Australia offers miners cheap electricity from coal production, so miners have flocked to that country to set up their mining operations. The demand for coal-fired electricity by cryptocurrency miners is now so great that these old Australian coal plants have been reopened and are supplying electricity from coal to the currency mining industry. In the Democratic Republic of Congo, there is a hydroelectric power plant that was intended to provide cheap hydro power to stop poachers from cutting down the forests for wood fuel, but currency miners have gotten access to this cheap electricity instead of the local population that it was intended for. The locals have basically been outbid for the hydro power that they need to survive and the miners have a great source of cheap electricity. Overall, it is estimated that over 60% of global currency mining is produced from fossil fuels, not green energy. Miners will, however, use any cheap energy source that they find, and move anywhere on earth to get access to that electricity.

Estimates are that mining now consumes as much electricity as several nations. In addition, it produces a lot of CO2 (carbon), with estimates of more than 37 million tons per year being spewed into our air. On top of hogging a lot of electricity and emitting a lot of pollution into our air, mining hogs much of the world’s computer chip production, because it uses a specialized hardware known as Application Specific Integrated Circuits (APIC). These circuits must be replaced yearly, with the old/used circuits being thrown away because they are not easily adaptable to reuse, creating about 12 million tons of computer waste annually for cities to deal with.

For example, near the end of March 2021, Ford Motor Company reported that they will stop production at six (6) of their plants in North America until June due to a shortage of semiconductor chips. Plants in Dearborn, Michigan and Kansas City will stop production while plants in Illinois, Ohio, Kentucky and Ontario, Canada will cancel overtime shifts. Ford estimates the loss to the company will be $1 billion to $2.5 billion in 2021 as a direct result of not being able to obtain the computer chips that they need to produce components for vehicles. Ford has already cut production of it’s top-selling vehicle, the F-150 truck as a result of the chip shortage. General Motors has announced a similar situation and production cuts to its plants as well.

Taiwan Semiconductor and Samsung are experiencing a global demand from Bitcoin miners that has created such a shortage of chips that not only the auto industry but also the smart phone industries are unable to get the supply of chips that they need for their own products. This plus carbon emissions that are a result of mining have caused a few countries and cities to enforce a ban on mining or enactment of plans to restrict it. Mongolia was the first country to ban it entirely but will probably not be the only one to do so.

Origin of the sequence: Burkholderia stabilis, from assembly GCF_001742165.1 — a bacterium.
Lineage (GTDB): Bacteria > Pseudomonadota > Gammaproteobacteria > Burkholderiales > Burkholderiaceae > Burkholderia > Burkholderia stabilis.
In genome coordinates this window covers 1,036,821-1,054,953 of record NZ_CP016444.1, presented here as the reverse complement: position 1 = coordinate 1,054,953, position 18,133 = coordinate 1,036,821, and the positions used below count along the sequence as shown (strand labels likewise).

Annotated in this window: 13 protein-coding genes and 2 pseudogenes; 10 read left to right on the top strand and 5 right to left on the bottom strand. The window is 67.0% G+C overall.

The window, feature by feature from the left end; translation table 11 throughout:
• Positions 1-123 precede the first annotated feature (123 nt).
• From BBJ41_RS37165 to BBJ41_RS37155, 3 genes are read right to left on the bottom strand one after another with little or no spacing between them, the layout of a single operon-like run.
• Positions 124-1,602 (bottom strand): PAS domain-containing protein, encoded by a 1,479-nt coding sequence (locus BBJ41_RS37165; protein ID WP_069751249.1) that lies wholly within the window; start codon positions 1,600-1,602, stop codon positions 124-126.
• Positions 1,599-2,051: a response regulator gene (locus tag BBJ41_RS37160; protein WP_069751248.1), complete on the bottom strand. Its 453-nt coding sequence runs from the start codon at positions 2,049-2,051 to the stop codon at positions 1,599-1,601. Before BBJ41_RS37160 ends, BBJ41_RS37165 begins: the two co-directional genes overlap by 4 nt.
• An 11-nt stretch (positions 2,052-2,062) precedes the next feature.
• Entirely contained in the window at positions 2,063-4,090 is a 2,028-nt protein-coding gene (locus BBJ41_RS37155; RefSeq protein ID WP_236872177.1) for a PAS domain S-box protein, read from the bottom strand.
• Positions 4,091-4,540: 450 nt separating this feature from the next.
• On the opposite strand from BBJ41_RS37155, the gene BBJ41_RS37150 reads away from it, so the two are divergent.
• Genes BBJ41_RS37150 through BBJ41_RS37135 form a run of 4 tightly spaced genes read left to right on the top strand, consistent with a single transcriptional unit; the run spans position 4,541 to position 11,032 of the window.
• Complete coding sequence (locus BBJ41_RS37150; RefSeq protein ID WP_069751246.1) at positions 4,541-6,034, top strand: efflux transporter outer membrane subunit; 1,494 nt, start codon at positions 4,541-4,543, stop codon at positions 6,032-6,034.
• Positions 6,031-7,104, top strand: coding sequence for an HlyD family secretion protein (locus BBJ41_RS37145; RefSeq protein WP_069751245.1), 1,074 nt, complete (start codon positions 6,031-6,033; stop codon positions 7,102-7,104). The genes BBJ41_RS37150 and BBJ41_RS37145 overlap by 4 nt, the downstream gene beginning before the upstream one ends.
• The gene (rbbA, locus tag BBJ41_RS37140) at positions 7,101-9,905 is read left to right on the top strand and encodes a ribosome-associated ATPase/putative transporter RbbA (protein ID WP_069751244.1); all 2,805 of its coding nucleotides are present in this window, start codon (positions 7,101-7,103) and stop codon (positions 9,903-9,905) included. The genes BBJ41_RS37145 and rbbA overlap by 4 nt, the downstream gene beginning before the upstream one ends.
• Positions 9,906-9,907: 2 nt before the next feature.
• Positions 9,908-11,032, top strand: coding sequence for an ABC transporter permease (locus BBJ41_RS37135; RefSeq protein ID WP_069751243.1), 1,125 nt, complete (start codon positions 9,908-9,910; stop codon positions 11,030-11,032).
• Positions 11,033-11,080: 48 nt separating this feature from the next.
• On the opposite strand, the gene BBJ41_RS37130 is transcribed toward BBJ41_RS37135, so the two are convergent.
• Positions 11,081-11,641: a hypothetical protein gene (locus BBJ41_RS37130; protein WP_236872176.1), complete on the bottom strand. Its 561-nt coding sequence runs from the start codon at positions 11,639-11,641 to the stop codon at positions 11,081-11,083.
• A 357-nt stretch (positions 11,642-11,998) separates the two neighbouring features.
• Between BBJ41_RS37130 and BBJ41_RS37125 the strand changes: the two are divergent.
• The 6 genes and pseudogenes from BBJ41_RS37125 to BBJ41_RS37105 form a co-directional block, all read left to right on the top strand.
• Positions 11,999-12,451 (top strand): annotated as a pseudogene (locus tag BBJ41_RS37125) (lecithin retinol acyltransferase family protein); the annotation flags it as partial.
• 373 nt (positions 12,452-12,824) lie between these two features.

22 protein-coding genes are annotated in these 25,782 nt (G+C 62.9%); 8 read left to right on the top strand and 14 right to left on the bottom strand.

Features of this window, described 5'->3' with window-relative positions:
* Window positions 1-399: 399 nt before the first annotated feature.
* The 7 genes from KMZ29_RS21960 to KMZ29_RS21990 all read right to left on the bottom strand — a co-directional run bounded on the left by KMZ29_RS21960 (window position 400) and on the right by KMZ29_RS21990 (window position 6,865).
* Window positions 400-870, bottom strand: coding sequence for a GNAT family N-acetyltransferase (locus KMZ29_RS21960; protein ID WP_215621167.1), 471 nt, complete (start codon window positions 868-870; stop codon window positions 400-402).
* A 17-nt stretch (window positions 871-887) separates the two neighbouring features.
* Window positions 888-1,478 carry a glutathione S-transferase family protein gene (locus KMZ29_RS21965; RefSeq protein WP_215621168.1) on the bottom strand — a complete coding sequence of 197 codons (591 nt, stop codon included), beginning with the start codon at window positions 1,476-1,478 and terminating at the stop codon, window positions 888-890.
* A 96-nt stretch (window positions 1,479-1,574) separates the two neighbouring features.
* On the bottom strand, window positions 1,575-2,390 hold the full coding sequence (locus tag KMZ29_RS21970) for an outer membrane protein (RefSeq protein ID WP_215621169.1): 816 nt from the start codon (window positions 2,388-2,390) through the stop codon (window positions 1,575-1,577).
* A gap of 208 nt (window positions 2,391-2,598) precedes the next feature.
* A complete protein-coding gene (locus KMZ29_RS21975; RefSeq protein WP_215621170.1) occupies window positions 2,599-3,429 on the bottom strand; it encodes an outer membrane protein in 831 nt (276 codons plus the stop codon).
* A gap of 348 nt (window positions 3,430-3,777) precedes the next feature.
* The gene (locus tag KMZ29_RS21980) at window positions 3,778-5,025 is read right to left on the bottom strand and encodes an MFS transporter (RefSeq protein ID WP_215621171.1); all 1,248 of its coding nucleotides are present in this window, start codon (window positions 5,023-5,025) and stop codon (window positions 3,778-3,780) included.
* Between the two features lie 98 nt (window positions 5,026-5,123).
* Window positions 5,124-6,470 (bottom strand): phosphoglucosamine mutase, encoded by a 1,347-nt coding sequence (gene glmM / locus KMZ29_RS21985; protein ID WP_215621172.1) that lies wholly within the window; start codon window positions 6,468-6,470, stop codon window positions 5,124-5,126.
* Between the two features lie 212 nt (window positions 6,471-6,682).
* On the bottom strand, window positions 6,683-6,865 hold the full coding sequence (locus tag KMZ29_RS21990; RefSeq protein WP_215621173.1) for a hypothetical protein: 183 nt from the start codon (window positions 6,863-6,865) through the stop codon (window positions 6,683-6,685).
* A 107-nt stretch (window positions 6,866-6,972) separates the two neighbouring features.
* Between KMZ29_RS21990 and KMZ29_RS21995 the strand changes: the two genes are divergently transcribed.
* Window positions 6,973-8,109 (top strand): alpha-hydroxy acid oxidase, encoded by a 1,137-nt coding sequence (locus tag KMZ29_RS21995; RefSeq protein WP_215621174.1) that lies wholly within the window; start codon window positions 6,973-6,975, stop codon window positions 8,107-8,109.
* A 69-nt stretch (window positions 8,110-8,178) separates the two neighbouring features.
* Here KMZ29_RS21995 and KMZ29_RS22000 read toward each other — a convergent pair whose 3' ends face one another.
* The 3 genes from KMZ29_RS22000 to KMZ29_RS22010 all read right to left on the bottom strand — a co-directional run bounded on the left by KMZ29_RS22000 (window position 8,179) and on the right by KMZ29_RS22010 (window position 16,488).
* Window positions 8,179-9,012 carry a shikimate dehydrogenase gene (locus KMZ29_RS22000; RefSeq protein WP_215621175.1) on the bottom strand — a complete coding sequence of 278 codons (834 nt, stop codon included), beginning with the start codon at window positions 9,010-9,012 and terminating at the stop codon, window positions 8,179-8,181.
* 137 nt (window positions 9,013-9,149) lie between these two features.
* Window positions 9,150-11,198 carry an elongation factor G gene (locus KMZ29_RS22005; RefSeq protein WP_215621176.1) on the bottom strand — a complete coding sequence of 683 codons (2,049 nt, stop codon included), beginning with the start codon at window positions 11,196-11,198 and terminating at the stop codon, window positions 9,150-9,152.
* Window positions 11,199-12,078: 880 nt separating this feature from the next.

Proponents for mining say that the business of producing Bitcoin will get better, will use less energy resources and be greener as time goes by, but opponents counter that this is not likely. There is no evidence to date to support the claims that mining will, in fact, use less electricity over time, nor is there any evidence that the consumption of chips will decrease.

Instead, opponents claim that consumption and pollution will increase because there is a basic weakness in the technology used to create Bitcoin. The weakness is that the higher the price of the currency, the more electricity it requires to produce it. Bitcoin miners want the price of it to go up. For the price of Bitcoin to go down, it has to use less electricity and computer chips and miners do not want the price to go down, so they keep mining and driving up the price.

Bitcoin has another problem that reduces its practical use. It is very volatile. In order for it to replace dollars and credit cards as a way to transact financial business, it cannot be as volatile as it is. Banks provide stability without wild swings in the value of the US dollar for the dollar transactions that they record. And if it is going to become less volatile, it has to be inflationary, which will only happen if the price of it goes down over time. Instead, the price has gone steadily up in spite of wild swings of volatility, sometimes in just one day.

The higher the price of Bitcoin, the more attractive it is to miners who want to cash in on the money train, which in turn attracts more miners. In 2017, the price of Bitcoin was around $1,000. Today, in April of 2021 the price is around $63,000 US dollars. Financial experts, however, warn that Bitcoin’s excessive volatility could cause it to crash by as much as 90%, possibly more, calling both the price of it and the continued production of it “unsustainable”. Whether the price trend is unsustainable or not is debatable, but the use of so much of the world’s resources to produce it is not. At some point, that will stop.